Public Radio and Television in America: A Political History
SAGE Publications, 1996 M04 22 - 342 páginas
The origins and evolution of the major insititutions in the United States for noncommercial radio and television are explored in this unique volume.
Ralph Engelman examines the politics behind the development of National Public Radio, Radio Pacifica and the Public Broadcasting Service. He traces the changing social forces that converged to launch and shape these institutions from the Second World War to the present day. The book challenges several commonly held beliefs - including that the mass media is simply a manipulative tool - and concludes that public broadcasting has an enormous potential as an emancipatory vehicle.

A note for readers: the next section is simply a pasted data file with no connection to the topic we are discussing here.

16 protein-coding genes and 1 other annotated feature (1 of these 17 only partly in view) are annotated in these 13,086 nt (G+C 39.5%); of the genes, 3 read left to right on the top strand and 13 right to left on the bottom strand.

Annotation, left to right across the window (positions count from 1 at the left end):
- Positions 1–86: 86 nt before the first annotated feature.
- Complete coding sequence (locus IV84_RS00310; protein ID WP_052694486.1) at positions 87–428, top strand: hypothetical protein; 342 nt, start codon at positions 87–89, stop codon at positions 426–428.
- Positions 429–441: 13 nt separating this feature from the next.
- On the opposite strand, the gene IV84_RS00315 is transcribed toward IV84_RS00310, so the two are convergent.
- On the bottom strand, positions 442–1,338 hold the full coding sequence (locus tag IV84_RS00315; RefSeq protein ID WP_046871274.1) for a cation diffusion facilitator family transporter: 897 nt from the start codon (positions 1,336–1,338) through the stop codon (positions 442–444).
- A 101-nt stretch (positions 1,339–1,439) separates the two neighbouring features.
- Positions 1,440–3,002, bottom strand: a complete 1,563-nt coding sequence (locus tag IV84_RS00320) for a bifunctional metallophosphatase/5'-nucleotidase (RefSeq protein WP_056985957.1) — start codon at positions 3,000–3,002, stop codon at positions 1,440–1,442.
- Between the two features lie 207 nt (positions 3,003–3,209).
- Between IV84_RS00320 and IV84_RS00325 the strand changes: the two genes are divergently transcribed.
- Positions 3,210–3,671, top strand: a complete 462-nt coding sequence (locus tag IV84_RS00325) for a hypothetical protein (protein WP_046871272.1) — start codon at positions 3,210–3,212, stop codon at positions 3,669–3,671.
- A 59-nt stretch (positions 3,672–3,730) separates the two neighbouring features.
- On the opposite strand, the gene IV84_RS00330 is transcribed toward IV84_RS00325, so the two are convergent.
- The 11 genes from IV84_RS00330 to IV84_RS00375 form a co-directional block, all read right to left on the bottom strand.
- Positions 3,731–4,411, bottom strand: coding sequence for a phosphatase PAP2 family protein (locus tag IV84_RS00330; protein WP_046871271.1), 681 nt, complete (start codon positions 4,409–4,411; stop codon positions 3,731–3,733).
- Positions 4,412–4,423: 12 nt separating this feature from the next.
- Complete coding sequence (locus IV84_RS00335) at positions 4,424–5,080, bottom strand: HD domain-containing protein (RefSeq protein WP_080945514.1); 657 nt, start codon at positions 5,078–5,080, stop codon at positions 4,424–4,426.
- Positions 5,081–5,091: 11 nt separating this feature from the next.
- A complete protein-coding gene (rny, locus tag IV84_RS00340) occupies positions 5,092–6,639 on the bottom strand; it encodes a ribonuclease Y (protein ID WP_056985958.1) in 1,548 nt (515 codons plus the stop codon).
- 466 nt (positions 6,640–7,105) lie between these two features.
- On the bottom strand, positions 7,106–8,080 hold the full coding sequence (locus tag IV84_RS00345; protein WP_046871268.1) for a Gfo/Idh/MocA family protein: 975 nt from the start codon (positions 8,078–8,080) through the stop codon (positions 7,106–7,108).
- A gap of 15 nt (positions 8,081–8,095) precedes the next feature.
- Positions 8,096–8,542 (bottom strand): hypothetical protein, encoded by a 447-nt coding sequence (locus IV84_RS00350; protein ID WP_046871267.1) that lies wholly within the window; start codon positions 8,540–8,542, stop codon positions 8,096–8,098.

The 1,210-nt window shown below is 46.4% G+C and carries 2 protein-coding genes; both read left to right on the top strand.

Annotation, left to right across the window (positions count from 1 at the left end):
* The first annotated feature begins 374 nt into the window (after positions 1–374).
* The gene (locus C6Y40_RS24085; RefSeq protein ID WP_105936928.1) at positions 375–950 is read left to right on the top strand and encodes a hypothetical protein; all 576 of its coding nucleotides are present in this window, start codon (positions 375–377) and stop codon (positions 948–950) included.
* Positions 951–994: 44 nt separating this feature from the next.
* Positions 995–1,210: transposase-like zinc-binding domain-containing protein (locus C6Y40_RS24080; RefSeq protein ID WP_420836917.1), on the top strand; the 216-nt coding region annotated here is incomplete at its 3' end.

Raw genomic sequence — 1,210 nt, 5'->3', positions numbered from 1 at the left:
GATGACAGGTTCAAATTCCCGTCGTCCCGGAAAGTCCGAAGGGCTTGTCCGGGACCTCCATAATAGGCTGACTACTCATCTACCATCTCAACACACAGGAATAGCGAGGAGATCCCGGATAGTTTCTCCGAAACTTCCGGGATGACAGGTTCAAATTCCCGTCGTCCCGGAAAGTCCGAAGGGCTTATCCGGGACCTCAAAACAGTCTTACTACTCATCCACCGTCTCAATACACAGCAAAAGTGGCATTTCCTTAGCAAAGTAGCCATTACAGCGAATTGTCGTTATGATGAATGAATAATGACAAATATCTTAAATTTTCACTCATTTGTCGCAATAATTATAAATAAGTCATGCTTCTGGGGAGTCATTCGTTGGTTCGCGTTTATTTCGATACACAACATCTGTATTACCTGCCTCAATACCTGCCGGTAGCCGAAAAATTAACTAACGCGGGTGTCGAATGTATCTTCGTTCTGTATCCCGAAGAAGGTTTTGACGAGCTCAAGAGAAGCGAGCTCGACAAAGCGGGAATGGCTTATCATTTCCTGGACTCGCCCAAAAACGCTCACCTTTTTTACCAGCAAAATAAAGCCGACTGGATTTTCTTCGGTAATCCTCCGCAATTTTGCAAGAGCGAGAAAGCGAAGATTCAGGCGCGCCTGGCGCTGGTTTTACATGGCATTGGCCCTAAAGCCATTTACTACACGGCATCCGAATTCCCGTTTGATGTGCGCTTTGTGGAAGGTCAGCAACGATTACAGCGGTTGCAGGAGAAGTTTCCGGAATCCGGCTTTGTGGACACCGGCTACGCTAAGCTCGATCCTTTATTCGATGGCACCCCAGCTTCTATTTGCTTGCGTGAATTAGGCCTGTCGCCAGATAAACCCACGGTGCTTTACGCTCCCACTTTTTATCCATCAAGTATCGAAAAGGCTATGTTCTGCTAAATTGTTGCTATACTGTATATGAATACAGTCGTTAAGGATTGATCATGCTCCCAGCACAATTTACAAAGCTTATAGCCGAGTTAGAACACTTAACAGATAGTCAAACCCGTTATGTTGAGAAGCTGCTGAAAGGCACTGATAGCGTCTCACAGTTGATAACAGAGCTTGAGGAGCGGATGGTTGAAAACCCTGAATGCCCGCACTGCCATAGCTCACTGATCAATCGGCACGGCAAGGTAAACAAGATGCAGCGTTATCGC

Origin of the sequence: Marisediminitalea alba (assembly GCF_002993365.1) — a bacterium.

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The camp experience , permitting like - minded resisters to engage in intense political discussion and to establish a heightened sense of solidarity , radicalized the pacificism of the participants . Important leaders of the antiwar ...
The full - time staff came to NPR with experience at UPI , CBS , NBC , and The New York Times , and a few from public radio stations . We wanted to demonstrate that radio is a powerful , personal , imaginative medium and to take a ...
Furthermore , George Stoney had the experience and vision to provide leadership for the community television movement through the Alternative Media Center at New York University . A strong advocate of public access , Nicholas Johnson ...
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The Public Origins of American Broadcasting
The Defeat of the Broadcast Reform Movement of the 1930s
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